A checklist for deciding how and when to use a staging service when selling your home
ARNOLD WAYNE JONES | Executive Editor
When you and your real estate agent are preparing to sell your home, one of the most important tasks is to make sure it looks amazing. Potential buyers are going to start making snap judgments about your home the instant they pull up, so you have to make certain everything from the front yard to the back fence looks great. Many sellers work with their agent to make their home look great. However, there’s a new trend that’s becoming very popular and is getting better results: working with a professional stager.
What is a stager? A professional stager is an expert in bringing out the best a room has to offer. Their mission is to make every room in your home look inviting, light, airy and beautiful. They do many things that an interior decorator would do. In fact, some staging professionals also offer interior decorating services to clients who aren’t moving. However, there are a few differences between staging a home and decorating one.
Is using a stager that important? Professional staging is a relatively new industry. Real estate agents used to do all of the staging themselves if their clients were still living in the house while it was on the market. However, agents aren’t professional decorators, and many simply didn’t have the time it often takes to professionally stage an entire house. Some people didn’t see the point of staging, either.
However, in the last 15 to 20 years, staging has become recognized as a crucial factor in selling your home. The Real Estate Staging Association was even created to certify professional stagers and create a set of industry standards. According to a number of surveys done by the association and by the National Association of Realtors (NAR), staged homes sell on average 43 percent faster than homes that aren’t staged. That alone is a great reason to use a stager.
It’s not the only reason, though. Those who have their home staged often get their full asking price, and some even make over that price. In most cases, all you have to do is to invest about 1 percent of your asking price in staging to see results. Because of this, more than a third of all real estate agents now stage every home they list, according to a 2015 NAR survey.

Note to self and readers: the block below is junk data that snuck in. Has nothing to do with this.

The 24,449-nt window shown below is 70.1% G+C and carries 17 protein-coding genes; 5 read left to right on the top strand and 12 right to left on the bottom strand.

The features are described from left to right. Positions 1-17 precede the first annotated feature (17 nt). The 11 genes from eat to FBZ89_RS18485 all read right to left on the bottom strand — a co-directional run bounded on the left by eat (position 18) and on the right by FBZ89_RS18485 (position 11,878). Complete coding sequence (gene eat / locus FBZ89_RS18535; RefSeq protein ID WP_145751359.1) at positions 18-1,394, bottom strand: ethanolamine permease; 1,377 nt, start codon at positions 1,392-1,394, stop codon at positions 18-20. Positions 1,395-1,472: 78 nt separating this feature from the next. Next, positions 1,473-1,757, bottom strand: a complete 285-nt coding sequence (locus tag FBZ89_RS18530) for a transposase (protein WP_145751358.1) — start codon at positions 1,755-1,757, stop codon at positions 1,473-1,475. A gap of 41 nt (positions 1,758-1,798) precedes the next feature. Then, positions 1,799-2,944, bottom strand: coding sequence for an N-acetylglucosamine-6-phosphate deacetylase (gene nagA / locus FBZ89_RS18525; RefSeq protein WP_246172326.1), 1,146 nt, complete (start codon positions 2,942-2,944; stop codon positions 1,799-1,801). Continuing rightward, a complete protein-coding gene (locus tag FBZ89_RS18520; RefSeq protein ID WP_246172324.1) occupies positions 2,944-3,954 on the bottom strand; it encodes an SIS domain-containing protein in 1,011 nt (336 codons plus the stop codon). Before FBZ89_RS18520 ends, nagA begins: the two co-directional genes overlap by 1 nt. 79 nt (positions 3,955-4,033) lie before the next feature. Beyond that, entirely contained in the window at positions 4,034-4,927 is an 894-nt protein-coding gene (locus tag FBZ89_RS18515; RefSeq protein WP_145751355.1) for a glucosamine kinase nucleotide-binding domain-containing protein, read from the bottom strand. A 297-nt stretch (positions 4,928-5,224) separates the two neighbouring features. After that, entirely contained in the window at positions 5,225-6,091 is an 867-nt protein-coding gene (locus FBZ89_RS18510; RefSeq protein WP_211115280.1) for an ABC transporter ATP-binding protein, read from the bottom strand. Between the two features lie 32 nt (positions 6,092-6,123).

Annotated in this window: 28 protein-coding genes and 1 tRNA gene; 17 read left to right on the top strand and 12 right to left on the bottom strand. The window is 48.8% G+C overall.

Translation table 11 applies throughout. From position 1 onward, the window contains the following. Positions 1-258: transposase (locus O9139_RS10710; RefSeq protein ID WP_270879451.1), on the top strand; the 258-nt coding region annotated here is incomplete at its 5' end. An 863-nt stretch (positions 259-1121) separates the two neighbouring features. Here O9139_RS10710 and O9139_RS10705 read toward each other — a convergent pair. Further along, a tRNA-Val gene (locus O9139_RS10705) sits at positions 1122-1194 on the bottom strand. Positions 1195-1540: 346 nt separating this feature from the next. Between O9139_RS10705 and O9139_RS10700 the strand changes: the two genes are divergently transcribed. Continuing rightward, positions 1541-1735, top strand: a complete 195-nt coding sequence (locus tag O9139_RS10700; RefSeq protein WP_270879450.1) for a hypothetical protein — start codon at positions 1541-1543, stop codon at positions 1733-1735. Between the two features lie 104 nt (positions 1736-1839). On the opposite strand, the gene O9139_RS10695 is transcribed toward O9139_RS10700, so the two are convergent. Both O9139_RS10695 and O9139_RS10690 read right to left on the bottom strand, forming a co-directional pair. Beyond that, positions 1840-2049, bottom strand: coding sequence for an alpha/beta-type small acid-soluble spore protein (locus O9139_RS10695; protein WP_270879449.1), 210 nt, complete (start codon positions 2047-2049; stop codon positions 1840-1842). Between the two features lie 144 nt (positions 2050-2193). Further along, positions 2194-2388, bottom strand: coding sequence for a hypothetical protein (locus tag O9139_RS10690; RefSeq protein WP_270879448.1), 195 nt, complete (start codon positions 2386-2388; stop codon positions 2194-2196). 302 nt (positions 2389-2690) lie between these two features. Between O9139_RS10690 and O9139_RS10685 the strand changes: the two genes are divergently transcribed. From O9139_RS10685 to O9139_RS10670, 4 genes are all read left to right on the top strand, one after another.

Staging in the world of online listings. The internet is partially responsible for the creation of the staging industry. Today, nearly every home that’s listed with a real estate agent appears online in the MLS system, on the agent’s website and on other sites. Many potential buyers browse these listings before they even approach an agent so they know exactly what properties they want to see. Between work, hobbies, their children and other demands on their time, buyers simply can’t look at dozens of properties like they used to. Instead, most do their research ahead of time, before they find a real estate agent.
This means your home’s online listing has to really shine. It’s now doing the bulk of the advertising for your home. If the photos posted online are of messy rooms with poor lighting taken from awkward angles, you’re not going to see many interested buyers. For many, these photos provide the first impression of your property. They have to be outstanding.
That’s where the stager comes in. They will transform each room in your home into an organized, perfectly arranged space that potential buyers can see themselves in. Often, your stager will remove a lot of your personal effects to help make the room more of a blank slate. This is one way in which staging differs from interior decorating. With the latter, you’re trying to add more of your personality to the room. With the former, you want to remove some of your personal touches.
Take advantage of staging. While staging may add another small upfront cost, it’s something that more and more professionals are seeing as a necessity. The numbers clearly show that staging does have an impact on how quickly your home sells and the final price. If you plan on selling your home, consider bringing in a stager. You may be surprised at how they transform your property and at how quickly you get offers.
Finding a professional stager. Many real estate agents have formed professional relationships with a local professional stager. Usually, these stagers are familiar with the type of homes that the agent sells. For example, those who specialize in historic homes will work with a stager who knows how to make older homes look gorgeous. An agent who is well-connected to the LGBT community will likely work with a stager who is also LGBT, or understands the gay market. (GayRealEstate.com is one resource for tracking down queer Realtors in North Texas.)
This article appeared in the Dallas Voice print edition MARCH 3, 2017.